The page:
From the Snap Store

Austin can be installed on many major Linux
from the Snap Store
with the following command

sudo snap install austin --classic

On Debian and Derivatives

On March 30 2019 Austin was accepted into the official Debian
repositories and can therefore be installed with the apt utility.

From Chocolatey

To install Austin from Chocolatey, run
the following command from the command line or from PowerShell

choco install austin

To upgrade run the following command from the command line or from PowerShell:

choco upgrade austin

From Sources

To install Austin from sources using the GNU C compiler, without autotools,
clone the repository with

git clone --depth=1

On Linux one can then use the command

gcc -O3 -Wall -pthread src/*.c -o src/austin

whereas on Mac OS it is enough to run

gcc -O3 -Wall src/*.c -o src/austin

On Windows, the -lpsapi switch is needed

gcc -O3 -Wall -lpsapi src/*.c -o src/austin

Add -DDEBUG if you need a more verbose log. This is useful if you encounter a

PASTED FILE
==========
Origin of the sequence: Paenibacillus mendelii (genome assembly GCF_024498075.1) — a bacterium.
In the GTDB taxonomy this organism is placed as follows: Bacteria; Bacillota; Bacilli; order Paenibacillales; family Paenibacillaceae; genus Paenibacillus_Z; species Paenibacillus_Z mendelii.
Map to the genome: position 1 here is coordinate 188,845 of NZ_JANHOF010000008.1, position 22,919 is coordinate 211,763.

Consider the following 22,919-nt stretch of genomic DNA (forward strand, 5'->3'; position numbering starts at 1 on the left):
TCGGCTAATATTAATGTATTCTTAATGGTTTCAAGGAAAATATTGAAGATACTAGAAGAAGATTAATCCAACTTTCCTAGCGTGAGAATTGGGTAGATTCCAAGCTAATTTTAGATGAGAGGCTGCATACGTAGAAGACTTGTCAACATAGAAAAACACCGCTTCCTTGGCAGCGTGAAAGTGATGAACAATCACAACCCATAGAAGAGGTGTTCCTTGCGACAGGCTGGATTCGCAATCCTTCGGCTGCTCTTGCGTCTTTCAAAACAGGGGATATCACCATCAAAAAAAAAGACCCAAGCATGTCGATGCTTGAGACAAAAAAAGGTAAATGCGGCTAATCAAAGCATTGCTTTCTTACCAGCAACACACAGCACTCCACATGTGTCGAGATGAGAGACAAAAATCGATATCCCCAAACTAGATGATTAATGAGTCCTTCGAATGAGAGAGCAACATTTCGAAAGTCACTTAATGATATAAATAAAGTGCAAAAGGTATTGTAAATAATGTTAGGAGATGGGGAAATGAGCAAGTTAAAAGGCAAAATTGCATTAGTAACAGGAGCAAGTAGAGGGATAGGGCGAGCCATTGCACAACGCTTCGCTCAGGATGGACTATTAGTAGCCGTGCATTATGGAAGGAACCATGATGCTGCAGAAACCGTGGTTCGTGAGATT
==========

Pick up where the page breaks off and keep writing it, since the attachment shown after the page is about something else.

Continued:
bug with Austin and you want to report it here.


Usage: austin [OPTION...] command [ARG...]
Austin -- A frame stack sampler for Python.

  -a, --alt-format           Alternative collapsed stack sample format.
  -C, --children             Attach to child processes.
  -e, --exclude-empty        Do not output samples of threads with no frame
  -f, --full                 Produce the full set of metrics (time +mem -mem).
  -i, --interval=n_us        Sampling interval (default is 500us).
  -m, --memory               Profile memory usage.
  -o, --output=FILE          Specify an output file for the collected samples.
  -p, --pid=PID              The the ID of the process to which Austin should
  -s, --sleepless            Suppress idle samples.
  -t, --timeout=n_ms         Approximate start up wait time. Increase on slow